Looking to parlay the heightened exposure into more steady work, Adams once again tried her hand at regular series TV with the primetime soap opera "Emerald Point N.A.S." (CBS, 1983-84), in the featured role of military liaison Maggie Farrell, the love interest of co-star, Dennis Weaver. Although it lasted slightly longer than her previous TV effort, "Emerald Point" was not renewed for a second season. Once again breaking a 007-related record by becoming the only actress to appear in three Bond films with a brief, uncredited cameo as a bystander in "View to a Kill" (1985) - Moore's final outing as the superspy - Adams kept active, although substantial roles in good material became increasingly difficult to find. What followed were a series of cut-rate action-adventures with such evocative titles as "Hell Hunters" (1986), "Jane and the Lost City" (1987) and "The Kill Reflex" (1989). After returning to her home country to work on several Swedish television productions throughout the 1990s, Adams popped up alongside fellow Bond Girl Tanya Roberts for an episode of the nostalgic teen comedy "That '70s Show" (Fox, 1998-2006) in 2000. Seen little on screens throughout the remainder of the decade, the actress later starred in the independently produced post-9/11 drama "The Seekers" (2008).

By Bryce Coleman

Life Events

1970

Film debut as a model in "The Boys in the Band"

1974

Played Bond girl Andrea in "The Man With the Golden Gun"

1978

TV debut, "Big Bob Johnson and His Fantastic Speed Circus", an NBC TV-movie

1980

Had featured role in "Playing for Time" (CBS)

1981

Named as one of the "Women Who Rate a '10'"

1982

TV series debut, "Chicago Story" (NBC)

1983

Had title role in the James Bond film "Octopussy"

1983

Played Maggie Farrell on the primetime CBS series, "Emerald Point, N.A.S."

1988

Starred in "The Mysterious Death of Nina Chereau"

1990

Last feature (to date), "Silent Night, Deadly Night 4: Initiation"

Videos

Movie Clip

The Cave Of The Yellow Dog (2005) — (Movie Clip) Open, Everybody Dies Opening the acclaimed second feature by the Mongolian-born, German-trained director Byambasuren Davaa, with the last bit of the opening credits and the introduction at a distance of her two principals, Mongolian nomad non-actors, daughter Nansal Batchuluun and father Batchuluun Urjindorj, from The Cave Of The Yellow Dog, 2005.
The Cave Of The Yellow Dog (2005) — (Movie Clip) Almost Fell And Died Home from boarding school in the city and much matured, Nansal (native Mongolian non-actor Nansal Batchuluun using her real name) has been given a big new responsibility, collecting manure, while her father (Batchuluun Urjindorj, himself a legit Mongolian shepherd) visits with neighboring hunters, in Mongolian filmmaker Byambasuren Davaa’s The Cave Of The Yellow Dog, 2005.
Wise Blood (1979) -- (Movie Clip) That Makes Me A Bastard We know that Sabbath Lily (AmyWright), daughter of a phony street preacher, is determined to seduce novice anti-Jesus Christian preacher Hazel (Brad Dourif),in director John Huston's Wise Blood, 1979, from the Flannery O'Connor novel.
Wise Blood (1979) -- (Movie Clip) Jesus Don't Exist! On his first day in Taulkinham (really Macon, Georgia) Hazel Motes (Brad Dourif), with new sidekick Enoch (Dan Shor), confronts preacher Hawks (Harry Dean Stanton) and daughter Lily (Amy Wright), in John Huston's Wise Blood, 1979.
God Told Me To (1976) -- (Movie Clip) You Mad At Somebody? After a messy opening Manhattan sniper sequence, police official Mike Kellin comments and we meet Tony LoBianco as detective Nicholas, doing what he can with the water-tower shooter (Sammy Williams), Jo Flores Chase the mom, in writer-director-producer Larry Cohen’s God Told Me To, 1976.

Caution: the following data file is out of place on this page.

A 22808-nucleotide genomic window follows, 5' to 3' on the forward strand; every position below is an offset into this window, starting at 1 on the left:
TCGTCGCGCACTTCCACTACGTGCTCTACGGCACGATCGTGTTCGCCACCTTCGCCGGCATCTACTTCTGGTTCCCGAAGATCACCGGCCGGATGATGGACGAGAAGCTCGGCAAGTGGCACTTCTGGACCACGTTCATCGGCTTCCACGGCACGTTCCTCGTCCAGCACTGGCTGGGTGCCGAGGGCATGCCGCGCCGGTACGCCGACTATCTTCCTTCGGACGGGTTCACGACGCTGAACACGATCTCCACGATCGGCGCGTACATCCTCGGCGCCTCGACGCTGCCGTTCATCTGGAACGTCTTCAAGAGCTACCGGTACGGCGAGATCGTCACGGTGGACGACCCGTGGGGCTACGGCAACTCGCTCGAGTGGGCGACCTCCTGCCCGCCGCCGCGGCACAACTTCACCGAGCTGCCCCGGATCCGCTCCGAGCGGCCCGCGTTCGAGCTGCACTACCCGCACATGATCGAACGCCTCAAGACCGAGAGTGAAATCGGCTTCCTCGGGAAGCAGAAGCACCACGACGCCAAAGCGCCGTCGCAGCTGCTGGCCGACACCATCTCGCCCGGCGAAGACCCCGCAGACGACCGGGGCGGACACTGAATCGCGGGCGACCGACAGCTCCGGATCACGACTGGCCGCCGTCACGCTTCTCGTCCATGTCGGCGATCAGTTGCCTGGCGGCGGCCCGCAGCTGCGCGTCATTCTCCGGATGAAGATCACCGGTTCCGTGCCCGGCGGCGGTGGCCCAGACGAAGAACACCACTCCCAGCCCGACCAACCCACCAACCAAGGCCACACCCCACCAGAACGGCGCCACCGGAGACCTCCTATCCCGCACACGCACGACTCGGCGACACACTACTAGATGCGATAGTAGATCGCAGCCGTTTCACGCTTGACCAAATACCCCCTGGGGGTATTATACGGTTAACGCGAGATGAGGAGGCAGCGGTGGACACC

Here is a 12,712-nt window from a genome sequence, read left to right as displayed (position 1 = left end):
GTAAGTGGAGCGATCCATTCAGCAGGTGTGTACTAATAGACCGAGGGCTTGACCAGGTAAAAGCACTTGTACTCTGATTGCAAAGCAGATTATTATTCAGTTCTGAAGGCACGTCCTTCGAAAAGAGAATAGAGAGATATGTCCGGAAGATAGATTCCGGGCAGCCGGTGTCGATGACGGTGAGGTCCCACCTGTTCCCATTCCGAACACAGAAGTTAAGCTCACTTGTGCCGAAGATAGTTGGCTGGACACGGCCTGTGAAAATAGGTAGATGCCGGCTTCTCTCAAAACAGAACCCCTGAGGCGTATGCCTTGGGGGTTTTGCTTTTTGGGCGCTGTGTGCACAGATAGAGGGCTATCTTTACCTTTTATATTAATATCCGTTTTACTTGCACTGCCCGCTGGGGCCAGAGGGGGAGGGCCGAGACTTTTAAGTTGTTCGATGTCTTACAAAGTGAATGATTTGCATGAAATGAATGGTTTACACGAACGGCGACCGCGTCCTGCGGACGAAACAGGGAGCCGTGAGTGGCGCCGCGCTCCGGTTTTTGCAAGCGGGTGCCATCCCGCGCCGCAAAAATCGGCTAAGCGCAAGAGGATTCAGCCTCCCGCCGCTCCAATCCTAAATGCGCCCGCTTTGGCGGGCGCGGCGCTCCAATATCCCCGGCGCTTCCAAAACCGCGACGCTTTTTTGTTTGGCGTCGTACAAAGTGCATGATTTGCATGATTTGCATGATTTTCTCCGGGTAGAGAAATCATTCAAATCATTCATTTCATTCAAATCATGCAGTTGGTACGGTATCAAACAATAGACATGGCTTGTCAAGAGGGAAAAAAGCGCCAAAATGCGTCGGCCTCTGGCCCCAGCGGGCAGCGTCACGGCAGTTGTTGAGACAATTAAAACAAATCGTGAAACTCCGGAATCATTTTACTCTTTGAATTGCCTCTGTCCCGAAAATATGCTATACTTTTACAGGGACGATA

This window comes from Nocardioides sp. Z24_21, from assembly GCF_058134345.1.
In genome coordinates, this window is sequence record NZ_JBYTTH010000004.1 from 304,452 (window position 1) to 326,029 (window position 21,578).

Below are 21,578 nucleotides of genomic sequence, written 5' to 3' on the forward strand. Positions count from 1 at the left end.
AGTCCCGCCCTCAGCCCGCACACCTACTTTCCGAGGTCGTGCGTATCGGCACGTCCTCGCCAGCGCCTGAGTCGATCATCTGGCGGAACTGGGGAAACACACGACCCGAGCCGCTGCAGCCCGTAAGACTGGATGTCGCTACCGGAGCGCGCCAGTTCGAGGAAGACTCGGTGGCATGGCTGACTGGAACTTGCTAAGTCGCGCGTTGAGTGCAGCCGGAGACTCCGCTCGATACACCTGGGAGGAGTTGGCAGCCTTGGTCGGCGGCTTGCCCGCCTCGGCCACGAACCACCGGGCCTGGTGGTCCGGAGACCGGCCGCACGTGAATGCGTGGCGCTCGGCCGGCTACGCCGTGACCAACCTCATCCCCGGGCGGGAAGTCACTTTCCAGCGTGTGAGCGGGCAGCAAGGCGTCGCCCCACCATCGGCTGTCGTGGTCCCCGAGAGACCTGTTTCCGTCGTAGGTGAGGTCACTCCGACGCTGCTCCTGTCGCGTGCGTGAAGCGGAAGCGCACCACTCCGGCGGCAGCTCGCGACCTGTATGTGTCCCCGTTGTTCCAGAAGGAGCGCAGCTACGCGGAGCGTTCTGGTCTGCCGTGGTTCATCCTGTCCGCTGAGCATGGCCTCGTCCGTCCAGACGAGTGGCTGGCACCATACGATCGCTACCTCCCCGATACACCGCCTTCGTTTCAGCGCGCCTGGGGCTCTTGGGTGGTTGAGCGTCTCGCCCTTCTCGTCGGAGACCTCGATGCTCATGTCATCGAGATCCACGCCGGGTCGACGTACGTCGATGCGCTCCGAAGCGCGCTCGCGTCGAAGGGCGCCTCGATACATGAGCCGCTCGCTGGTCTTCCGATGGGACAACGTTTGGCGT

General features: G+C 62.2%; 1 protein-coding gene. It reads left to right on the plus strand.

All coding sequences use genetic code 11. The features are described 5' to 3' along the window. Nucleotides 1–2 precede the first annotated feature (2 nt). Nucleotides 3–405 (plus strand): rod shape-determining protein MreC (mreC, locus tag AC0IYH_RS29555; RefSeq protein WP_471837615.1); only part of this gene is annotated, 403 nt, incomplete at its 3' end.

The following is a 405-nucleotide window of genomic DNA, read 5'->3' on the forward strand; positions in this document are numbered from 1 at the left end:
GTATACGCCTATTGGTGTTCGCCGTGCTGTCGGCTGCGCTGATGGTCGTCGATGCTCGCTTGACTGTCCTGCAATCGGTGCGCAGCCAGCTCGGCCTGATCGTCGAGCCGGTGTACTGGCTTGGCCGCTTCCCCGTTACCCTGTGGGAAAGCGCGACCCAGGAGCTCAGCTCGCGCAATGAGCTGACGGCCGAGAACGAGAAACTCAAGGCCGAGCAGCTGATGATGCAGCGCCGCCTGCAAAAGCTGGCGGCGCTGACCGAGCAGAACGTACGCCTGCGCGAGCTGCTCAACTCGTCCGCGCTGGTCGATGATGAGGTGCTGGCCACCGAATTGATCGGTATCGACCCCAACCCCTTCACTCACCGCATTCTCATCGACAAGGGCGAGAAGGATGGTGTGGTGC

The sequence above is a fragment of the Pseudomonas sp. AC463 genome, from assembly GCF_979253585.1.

Barretts Of Wimpole Street, The (1934) -- This Amazing Imprudence! Suitor Robert Browning (Fredric March) encourages heretofore invalid fellow poet Elizabeth Barrett (Norma Shearer) in making her way around her London home until her father (Charles Laughton), less supportive of her recovery, interrupts, in The Barretts Of Wimpole Street, 1934.
Barretts Of Wimpole Street, The (1934) -- Your Brave And Lovely Verses London, 1845, Anabel and Henrietta (Katharine Alexander, Maureen O’Sullivan) persuade their invalid poet sister Elizabeth Barrett (Norma Shearer) to receive admiring fellow poet Robert Browning (Fredric March), calling for the first time, in MGM’s The Barretts Of Wimpole Street, 1934.
Biloxi Blues (1988) -- (Movie Clip) One Of You Better Wars Neil Simon’s screenplay, from the second play in his “Eugene” trilogy, opens with the hero (Matthew Broderick) narrating, introducing Carney (Casey Siemazsko), Epstein (Corey Parker), Selridge (Markus Flanagan) and Wykowski (Matt Mulhern), Mike Nichols directing, in Biloxi Blues, 1988.
Biloxi Blues (1988) -- (Movie Clip) From The French Playwright and screenwriter Neil Simon introduces the crazy but solicitous Sergeant Toomey (Christopher Walken), introducing himself to New Yorkers Eugene (Matthew Broderick) and Epstein (Corey Parker), on the first day of basic training, in Biloxi Blues, 1988.
Once Upon a Honeymoon (1942) -- (Movie Clip) Tipsy Zipsy Holding her liquor well, Katie (Ginger Rogers) is quoting Robert Browning, while O'Toole (Cary Grant) counters with Irving Berlin, continuing their chat in a Warsaw hotel bar in Once Upon A Honeymoon, 1942.
Rollerball (1975) -- (Movie Clip) I'm Daphne Troubled sports superstar Jonathan-E (James Caan) not quite relaxing at his ranch, watches high-tech video of his former wife (Maud Adams), taken from him by a high ranking executive, and is nonplussed upon meeting his latest company-supplied companion (Barbara Trentham), in Rollerball, 1975.
Strange Behavior (1981) -- (Movie Clip) Chicago Homicide Cop's son Pete (Dan Shor) getting friendlier with Caroline (Dey Young), then his dad Brady (Michael Murphy) fretting with Hollywood veterans, Charles Lane then Scott Brady, as menace gathers in Strange Behavior, 1981.

Trailer

Family

Gustav Wikstrom
Father
Comptroller.
Thyra Wikstrom
Mother
Tax inspector.

Companions

Roy Adams
Husband
Graphic artist, fashion photographer. Married in 1966; divorced in 1973.
Charles Rubin
Husband
Judge. Together from c. 1994; married on May 23, 1999.

Bibliography